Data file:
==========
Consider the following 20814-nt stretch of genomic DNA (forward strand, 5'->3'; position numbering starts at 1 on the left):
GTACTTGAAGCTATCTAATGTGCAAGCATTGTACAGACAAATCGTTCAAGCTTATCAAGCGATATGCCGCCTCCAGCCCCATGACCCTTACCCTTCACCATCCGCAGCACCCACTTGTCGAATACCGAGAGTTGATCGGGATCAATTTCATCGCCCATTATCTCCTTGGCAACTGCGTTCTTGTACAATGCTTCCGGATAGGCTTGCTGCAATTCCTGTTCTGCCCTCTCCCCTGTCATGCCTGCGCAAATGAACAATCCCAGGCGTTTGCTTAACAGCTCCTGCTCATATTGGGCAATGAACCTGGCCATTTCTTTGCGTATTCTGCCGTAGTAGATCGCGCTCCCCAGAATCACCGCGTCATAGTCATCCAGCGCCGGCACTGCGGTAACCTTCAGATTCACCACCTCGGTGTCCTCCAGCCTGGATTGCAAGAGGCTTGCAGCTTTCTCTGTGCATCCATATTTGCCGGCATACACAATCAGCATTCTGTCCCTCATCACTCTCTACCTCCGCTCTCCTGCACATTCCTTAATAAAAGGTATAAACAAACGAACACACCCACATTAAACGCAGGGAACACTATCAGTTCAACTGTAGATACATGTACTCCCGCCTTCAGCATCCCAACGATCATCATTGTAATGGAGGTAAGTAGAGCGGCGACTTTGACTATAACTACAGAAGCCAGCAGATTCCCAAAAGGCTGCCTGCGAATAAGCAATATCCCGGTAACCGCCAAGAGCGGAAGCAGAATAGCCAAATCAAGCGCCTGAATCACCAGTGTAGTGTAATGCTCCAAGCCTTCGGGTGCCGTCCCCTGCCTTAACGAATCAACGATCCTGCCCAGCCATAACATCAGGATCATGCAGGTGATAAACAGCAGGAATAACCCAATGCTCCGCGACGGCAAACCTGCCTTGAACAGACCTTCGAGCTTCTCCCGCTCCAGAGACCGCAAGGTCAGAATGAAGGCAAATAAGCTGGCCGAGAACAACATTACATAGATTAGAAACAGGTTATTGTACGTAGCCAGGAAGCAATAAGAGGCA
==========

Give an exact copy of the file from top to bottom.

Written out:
Consider the following 20814-nt stretch of genomic DNA (forward strand, 5'->3'; position numbering starts at 1 on the left):
GTACTTGAAGCTATCTAATGTGCAAGCATTGTACAGACAAATCGTTCAAGCTTATCAAGCGATATGCCGCCTCCAGCCCCATGACCCTTACCCTTCACCATCCGCAGCACCCACTTGTCGAATACCGAGAGTTGATCGGGATCAATTTCATCGCCCATTATCTCCTTGGCAACTGCGTTCTTGTACAATGCTTCCGGATAGGCTTGCTGCAATTCCTGTTCTGCCCTCTCCCCTGTCATGCCTGCGCAAATGAACAATCCCAGGCGTTTGCTTAACAGCTCCTGCTCATATTGGGCAATGAACCTGGCCATTTCTTTGCGTATTCTGCCGTAGTAGATCGCGCTCCCCAGAATCACCGCGTCATAGTCATCCAGCGCCGGCACTGCGGTAACCTTCAGATTCACCACCTCGGTGTCCTCCAGCCTGGATTGCAAGAGGCTTGCAGCTTTCTCTGTGCATCCATATTTGCCGGCATACACAATCAGCATTCTGTCCCTCATCACTCTCTACCTCCGCTCTCCTGCACATTCCTTAATAAAAGGTATAAACAAACGAACACACCCACATTAAACGCAGGGAACACTATCAGTTCAACTGTAGATACATGTACTCCCGCCTTCAGCATCCCAACGATCATCATTGTAATGGAGGTAAGTAGAGCGGCGACTTTGACTATAACTACAGAAGCCAGCAGATTCCCAAAAGGCTGCCTGCGAATAAGCAATATCCCGGTAACCGCCAAGAGCGGAAGCAGAATAGCCAAATCAAGCGCCTGAATCACCAGTGTAGTGTAATGCTCCAAGCCTTCGGGTGCCGTCCCCTGCCTTAACGAATCAACGATCCTGCCCAGCCATAACATCAGGATCATGCAGGTGATAAACAGCAGGAATAACCCAATGCTCCGCGACGGCAAACCTGCCTTGAACAGACCTTCGAGCTTCTCCCGCTCCAGAGACCGCAAGGTCAGAATGAAGGCAAATAAGCTGGCCGAGAACAACATTACATAGATTAGAAACAGGTTATTGTACGTAGCCAGGAAGCAATAAGAGGCA